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Microsoft is not happy

Operating system giant Microsoft Corp. (MSFT) became the first high profile victim of aggressive European Union antitrust enforcement (but it would not be the last).  Slapped with almost $2B USD in fines, the company was lashed for browser bundling and other tactics viewed by the European Commission regulators as anticompetitive.

Microsoft appealed the fine, but the results were less than what it was hoping for.  The appeals body -- the General Court of the European Union announced [PDF] this week its decision to cut the €899M fine to a mere €860M ($1.1B USD), a reduction of €39 (~$48M USD).

A Microsoft spokesperson told Reuters it was "disappointed with the court's ruling."

With the appeals exhausted, it now appears Microsoft will have to pay up to preserve the billions in yearly business it gets from the EU.  The ruling is the latest setback for Microsoft in Europe.  

The company has suffered from plenty of bad PR in Europe in the wake of UK court proceedings which detailed a sexual harassment by managers.  The incident led to several resignations and several civil suits, placing Microsoft squarely in the crosshairs of the EU state's active tabloid industry.

Sources: General Court of the EU [PDF], Reuters

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Misplaced patriotism
By ZorkZork on 6/28/2012 6:22:27 PM , Rating: 5
It is pretty impressive to see the patriotic remarks in support of Microsoft. Microsoft has a +90% market share in Europe – in essence a monopoly. Thus all references to other desktop operating systems and what they should do is meaningless. Others do not have a dominating market position. Microsoft also has a near monopoly on office applications so look forward to seeing Microsoft in legal troubles if they restrict others (e.g. mobile devices) from accessing Office/Exchange data or start including Windows Phone features in shipped versions of Office. Same thing if they make a Windows Phone Office add-on and prohibit others from making similar office add-ons to support another mobile OS.

Microsoft is using its Monopoly like position to advance its browser market share. It knows that a large percent of the users will use whatever browser they first touch and never think more about it. It doesn’t matter that IE is free. The only reason why Microsoft is investing in IE and giving it away for free is to advance its other business. Price does not matter. Same thing with Google, Gmail is free but still falls under the EU competition laws.

Microsoft has to give its competitors the same ability to distribute their browsers with windows as they themselves have with IE. If IE is in the box, then Safari, Chrome, Firefox, Opera, etc. must be in the box too. The only advantage the OS is allowed to give Microsoft in the browser competition is the “Microsoft reputation”. This is because the court sees a browser as a product separate from the OS (which something we can argue long about is and I believe today it is not clear cut but when the case started it was different). Microsoft is not allowed to use a product that have a dominating market position to leverage another product.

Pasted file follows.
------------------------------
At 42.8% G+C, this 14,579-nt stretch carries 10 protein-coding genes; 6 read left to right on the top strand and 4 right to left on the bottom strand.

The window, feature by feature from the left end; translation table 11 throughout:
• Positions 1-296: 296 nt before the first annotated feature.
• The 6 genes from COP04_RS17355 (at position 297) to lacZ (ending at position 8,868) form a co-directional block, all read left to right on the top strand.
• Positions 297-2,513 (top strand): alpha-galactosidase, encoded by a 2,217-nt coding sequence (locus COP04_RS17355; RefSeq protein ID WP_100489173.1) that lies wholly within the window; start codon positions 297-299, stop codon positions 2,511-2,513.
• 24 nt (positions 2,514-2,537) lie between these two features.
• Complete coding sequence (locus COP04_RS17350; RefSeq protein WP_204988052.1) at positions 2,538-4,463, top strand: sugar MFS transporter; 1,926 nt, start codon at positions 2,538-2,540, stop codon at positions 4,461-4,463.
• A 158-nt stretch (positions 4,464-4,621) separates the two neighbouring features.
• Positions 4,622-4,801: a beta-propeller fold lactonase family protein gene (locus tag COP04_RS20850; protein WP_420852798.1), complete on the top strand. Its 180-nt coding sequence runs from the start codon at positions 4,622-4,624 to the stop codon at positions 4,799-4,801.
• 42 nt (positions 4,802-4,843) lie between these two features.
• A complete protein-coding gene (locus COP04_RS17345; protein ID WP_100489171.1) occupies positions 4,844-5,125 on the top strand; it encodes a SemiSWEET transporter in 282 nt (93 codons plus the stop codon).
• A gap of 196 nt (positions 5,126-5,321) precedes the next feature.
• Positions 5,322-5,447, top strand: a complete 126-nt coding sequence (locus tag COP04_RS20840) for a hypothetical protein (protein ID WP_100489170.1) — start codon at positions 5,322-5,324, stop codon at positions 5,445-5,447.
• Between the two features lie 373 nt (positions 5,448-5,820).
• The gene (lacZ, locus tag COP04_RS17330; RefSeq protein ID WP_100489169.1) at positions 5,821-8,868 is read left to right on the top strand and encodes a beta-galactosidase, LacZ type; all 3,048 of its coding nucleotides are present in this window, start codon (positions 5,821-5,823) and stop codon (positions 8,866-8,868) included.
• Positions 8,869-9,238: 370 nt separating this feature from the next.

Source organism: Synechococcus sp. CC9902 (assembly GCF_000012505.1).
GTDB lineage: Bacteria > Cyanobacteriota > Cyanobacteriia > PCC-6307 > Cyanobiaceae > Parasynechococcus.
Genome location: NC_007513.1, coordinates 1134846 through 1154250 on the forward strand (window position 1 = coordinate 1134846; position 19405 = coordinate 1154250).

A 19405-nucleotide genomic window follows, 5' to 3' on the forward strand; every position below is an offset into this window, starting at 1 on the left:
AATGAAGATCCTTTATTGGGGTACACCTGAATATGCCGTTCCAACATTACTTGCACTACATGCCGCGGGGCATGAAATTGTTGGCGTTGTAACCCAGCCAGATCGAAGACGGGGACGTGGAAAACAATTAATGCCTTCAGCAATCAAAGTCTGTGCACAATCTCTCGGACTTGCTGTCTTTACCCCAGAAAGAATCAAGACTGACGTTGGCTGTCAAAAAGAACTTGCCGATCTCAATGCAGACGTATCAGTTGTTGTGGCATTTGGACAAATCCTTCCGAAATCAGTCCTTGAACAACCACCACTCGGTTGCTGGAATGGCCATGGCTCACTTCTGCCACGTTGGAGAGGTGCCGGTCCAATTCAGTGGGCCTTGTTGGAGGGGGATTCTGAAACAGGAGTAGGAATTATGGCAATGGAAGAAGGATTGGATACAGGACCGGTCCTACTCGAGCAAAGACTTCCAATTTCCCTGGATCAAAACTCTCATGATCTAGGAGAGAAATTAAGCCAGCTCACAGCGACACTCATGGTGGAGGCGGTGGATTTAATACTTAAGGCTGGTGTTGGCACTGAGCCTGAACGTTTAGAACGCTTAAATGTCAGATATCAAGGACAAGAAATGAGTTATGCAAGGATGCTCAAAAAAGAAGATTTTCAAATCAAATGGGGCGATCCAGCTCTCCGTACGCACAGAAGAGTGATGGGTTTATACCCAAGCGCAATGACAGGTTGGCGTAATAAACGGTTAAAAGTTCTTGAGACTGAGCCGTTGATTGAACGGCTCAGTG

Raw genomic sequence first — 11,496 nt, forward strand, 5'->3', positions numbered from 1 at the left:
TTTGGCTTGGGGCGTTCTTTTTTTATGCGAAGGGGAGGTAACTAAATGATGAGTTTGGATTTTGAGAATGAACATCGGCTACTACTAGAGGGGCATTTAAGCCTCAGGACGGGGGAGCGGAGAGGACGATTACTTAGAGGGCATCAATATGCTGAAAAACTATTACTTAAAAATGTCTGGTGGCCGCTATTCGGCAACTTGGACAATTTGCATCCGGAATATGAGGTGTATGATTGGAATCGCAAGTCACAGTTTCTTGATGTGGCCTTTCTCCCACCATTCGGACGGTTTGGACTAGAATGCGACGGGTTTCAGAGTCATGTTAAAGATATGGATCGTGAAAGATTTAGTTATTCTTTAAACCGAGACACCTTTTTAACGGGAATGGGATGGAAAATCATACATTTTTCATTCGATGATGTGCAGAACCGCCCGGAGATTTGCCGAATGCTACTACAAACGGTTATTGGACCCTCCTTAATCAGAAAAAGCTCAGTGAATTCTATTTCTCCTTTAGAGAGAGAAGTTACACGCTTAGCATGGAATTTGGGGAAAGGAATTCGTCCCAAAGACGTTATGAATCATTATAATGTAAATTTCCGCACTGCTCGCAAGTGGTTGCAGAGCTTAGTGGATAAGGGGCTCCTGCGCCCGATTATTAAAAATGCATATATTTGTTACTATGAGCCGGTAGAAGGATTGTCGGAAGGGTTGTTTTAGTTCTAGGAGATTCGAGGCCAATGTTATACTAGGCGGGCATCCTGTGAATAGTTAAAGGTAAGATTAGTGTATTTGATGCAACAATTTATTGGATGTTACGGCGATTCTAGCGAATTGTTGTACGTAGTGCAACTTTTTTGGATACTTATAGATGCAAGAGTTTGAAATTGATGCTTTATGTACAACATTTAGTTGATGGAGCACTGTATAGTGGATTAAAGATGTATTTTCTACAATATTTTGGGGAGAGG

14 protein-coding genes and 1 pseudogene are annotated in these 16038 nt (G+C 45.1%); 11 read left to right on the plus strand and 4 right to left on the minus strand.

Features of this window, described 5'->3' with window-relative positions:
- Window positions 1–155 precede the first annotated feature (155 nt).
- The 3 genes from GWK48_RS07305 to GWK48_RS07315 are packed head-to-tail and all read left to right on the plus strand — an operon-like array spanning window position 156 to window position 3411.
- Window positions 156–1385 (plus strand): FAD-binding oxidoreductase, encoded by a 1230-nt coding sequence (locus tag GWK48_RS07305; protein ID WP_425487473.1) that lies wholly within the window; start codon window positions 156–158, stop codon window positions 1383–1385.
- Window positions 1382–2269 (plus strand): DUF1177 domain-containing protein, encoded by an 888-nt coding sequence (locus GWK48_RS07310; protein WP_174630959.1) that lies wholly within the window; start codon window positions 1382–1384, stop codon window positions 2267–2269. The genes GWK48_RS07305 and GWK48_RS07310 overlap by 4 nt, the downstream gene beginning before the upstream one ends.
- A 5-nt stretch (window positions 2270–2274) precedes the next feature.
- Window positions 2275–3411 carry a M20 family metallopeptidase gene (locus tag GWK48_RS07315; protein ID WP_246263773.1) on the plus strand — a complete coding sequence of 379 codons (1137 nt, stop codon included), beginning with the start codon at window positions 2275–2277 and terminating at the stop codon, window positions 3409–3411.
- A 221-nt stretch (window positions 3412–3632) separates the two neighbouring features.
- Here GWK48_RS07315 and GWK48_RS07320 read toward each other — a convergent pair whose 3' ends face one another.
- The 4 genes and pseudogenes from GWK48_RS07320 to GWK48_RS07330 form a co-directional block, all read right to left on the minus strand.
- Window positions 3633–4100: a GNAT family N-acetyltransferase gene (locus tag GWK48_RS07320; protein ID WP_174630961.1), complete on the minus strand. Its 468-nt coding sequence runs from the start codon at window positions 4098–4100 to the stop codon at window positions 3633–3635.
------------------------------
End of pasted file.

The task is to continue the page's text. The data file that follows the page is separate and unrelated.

Under EU law (and US) fines imposed must be proportional to the crime and gained advantage. Thus, if bundling IE helped Microsoft maintain their +90% market share in the desktop OS market, then the fine will be in the same ballpark as their profit on desktop OS sale in Europe. There is nothing arbitrary about this. And while fines may be large, they are just a drop in the bucket for the EU (just like in the US).

The whole idea that this is a way of targeting US companies is laughable. Every year there are loads of fines being imposed on EU companies for anti-competitive behavior that the US public hears nothing about. When Microsoft, Intel, etc. decides to conduct business within the EU, then they are subject to the same rules. And given that the EU is the largest market in the world, I expect they will decide to stay and follow the rules.

Lastly, while it is true that certain EU states have excessive debt, the EU public is around 80% GDP while the US debt is at +100% GDP. The economic problems in the EU are mostly centered on a few countries (Greece, Italy, Portugal, Spain, Ireland) while the rest are pretty okay (especially when compared to the US). It would have been pretty easy to save Greece, but the signal it would have sent to other countries would have been disastrous. Thus, Greece will suffer (because they have behaved irresponsible) so that Italy, Spain, etc. knows that they have to make drastic changes to ensure that they do not go the same way.

"If you can find a PS3 anywhere in North America that's been on shelves for more than five minutes, I'll give you 1,200 bucks for it." -- SCEA President Jack Tretton

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